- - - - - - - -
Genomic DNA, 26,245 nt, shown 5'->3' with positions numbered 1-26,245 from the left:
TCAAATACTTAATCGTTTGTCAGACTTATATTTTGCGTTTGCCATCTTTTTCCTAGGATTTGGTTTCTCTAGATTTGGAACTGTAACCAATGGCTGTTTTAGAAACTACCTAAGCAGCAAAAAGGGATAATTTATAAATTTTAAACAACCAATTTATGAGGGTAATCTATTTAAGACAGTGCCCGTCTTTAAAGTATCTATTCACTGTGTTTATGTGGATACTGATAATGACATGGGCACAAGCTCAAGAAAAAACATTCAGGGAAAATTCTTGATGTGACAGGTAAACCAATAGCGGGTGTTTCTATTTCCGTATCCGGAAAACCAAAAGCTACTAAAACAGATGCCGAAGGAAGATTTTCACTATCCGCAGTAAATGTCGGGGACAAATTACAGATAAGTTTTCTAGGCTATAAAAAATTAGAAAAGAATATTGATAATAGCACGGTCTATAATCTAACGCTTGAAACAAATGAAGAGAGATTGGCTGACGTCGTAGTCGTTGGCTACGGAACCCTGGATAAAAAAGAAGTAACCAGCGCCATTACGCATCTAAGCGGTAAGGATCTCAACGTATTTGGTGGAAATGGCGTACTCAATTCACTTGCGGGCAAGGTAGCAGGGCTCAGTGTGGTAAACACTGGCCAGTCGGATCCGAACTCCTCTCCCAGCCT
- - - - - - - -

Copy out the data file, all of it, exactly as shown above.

Genomic DNA, 26,245 nt, shown 5'->3' with positions numbered 1-26,245 from the left:
TCAAATACTTAATCGTTTGTCAGACTTATATTTTGCGTTTGCCATCTTTTTCCTAGGATTTGGTTTCTCTAGATTTGGAACTGTAACCAATGGCTGTTTTAGAAACTACCTAAGCAGCAAAAAGGGATAATTTATAAATTTTAAACAACCAATTTATGAGGGTAATCTATTTAAGACAGTGCCCGTCTTTAAAGTATCTATTCACTGTGTTTATGTGGATACTGATAATGACATGGGCACAAGCTCAAGAAAAAACATTCAGGGAAAATTCTTGATGTGACAGGTAAACCAATAGCGGGTGTTTCTATTTCCGTATCCGGAAAACCAAAAGCTACTAAAACAGATGCCGAAGGAAGATTTTCACTATCCGCAGTAAATGTCGGGGACAAATTACAGATAAGTTTTCTAGGCTATAAAAAATTAGAAAAGAATATTGATAATAGCACGGTCTATAATCTAACGCTTGAAACAAATGAAGAGAGATTGGCTGACGTCGTAGTCGTTGGCTACGGAACCCTGGATAAAAAAGAAGTAACCAGCGCCATTACGCATCTAAGCGGTAAGGATCTCAACGTATTTGGTGGAAATGGCGTACTCAATTCACTTGCGGGCAAGGTAGCAGGGCTCAGTGTGGTAAACACTGGCCAGTCGGATCCGAACTCCTCTCCCAGCCT